Many animal lovers have made peace with their decision to eat meat.
But the Center for Biological Diversity has a new campaign that hopes to convince them that a hamburger habit does wildlife a disservice.
"We need to see a drastic reduction in meat consumption to protect land, water and wildlife,"Stephanie Feldstein, population and sustainability director for the Center for Biological Diversity, tells The Salt.
The conservation group says that some populations of grizzly bears and wolves have already been driven extinct by the livestock industry, and an additional 175 threatened or endangered species, like the prairie dog, could be next. Most of this drama is playing out on federal lands, where the needs of wildlife conflict with the needs of grazing cattle, she says.
The federal government has for decades promoted and subsidized cattle grazing on 270 million acres of public lands in 11 Western states. According to Feldstein, one of the hot spots of livestock-wildlife conflict is predator species like wolves and bears preying on cattle.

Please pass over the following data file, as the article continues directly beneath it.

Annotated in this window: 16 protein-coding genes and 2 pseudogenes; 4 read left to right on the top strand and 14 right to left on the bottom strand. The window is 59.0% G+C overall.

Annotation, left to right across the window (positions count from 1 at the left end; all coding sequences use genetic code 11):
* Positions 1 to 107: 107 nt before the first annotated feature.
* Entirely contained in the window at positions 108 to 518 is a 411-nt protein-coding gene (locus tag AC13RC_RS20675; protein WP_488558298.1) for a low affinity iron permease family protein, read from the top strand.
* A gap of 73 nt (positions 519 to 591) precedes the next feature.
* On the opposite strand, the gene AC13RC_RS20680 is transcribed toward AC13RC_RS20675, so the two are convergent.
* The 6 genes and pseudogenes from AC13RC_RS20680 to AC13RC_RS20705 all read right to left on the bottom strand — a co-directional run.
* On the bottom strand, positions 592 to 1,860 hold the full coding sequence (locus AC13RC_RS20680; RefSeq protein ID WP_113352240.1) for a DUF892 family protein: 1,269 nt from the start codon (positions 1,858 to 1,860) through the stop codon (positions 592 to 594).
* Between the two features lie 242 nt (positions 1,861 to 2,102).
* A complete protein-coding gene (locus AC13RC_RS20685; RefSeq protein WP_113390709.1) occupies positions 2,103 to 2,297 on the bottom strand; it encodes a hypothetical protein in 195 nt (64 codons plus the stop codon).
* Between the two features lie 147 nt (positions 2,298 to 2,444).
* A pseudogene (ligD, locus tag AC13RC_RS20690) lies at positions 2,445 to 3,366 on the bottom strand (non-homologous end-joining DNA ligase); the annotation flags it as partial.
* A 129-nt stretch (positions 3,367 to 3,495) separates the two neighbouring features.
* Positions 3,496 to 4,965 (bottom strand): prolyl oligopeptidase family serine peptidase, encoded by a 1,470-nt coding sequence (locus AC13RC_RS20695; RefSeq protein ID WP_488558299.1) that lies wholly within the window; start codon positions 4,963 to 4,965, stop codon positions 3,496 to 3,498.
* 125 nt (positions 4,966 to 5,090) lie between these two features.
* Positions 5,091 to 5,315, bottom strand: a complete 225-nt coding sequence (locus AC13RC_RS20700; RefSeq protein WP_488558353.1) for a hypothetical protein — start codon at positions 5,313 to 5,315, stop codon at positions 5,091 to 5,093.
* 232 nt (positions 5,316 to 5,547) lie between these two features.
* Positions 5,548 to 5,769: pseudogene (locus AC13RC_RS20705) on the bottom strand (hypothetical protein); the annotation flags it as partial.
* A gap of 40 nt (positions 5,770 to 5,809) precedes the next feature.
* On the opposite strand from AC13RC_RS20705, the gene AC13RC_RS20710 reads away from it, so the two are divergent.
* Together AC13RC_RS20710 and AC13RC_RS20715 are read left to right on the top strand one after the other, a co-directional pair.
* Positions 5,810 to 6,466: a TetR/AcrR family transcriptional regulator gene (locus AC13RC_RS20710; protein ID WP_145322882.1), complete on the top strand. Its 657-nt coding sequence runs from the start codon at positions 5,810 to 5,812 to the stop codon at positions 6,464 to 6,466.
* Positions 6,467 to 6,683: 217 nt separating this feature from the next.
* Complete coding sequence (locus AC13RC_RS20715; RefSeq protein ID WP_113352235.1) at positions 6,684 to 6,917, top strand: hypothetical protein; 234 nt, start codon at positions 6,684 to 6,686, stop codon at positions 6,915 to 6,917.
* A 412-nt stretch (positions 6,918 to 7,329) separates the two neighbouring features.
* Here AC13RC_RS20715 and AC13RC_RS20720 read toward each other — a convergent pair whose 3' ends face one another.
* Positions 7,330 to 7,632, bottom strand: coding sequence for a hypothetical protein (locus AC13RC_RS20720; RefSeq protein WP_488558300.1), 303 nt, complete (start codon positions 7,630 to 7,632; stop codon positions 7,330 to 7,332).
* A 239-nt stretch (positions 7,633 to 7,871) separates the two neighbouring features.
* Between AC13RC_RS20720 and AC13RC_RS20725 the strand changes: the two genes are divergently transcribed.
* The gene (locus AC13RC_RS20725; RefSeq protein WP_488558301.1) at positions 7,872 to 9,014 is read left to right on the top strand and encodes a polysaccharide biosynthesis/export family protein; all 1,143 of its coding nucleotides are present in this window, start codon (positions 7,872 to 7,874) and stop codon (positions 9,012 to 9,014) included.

The California grizzly subspecies, for example, was driven extinct in the 1920s by hunters assisting farmers and ranchers, according to historical documents at the University of California, Berkeley.
Ranchers also all but wiped out the Mexican gray wolf, the most endangered wolf species in the world, in the U.S. (A few survived in Mexico and in zoos, and scientists have been trying to bring them back through breeding, the group Defenders of Wildlife says.)
"The anti-wolf policies we've seen are heavily driven by ranching interests, and while some populations of wolves are being rebuilt, they're still highly endangered," says Feldstein.
Written By: Eliza Barclay
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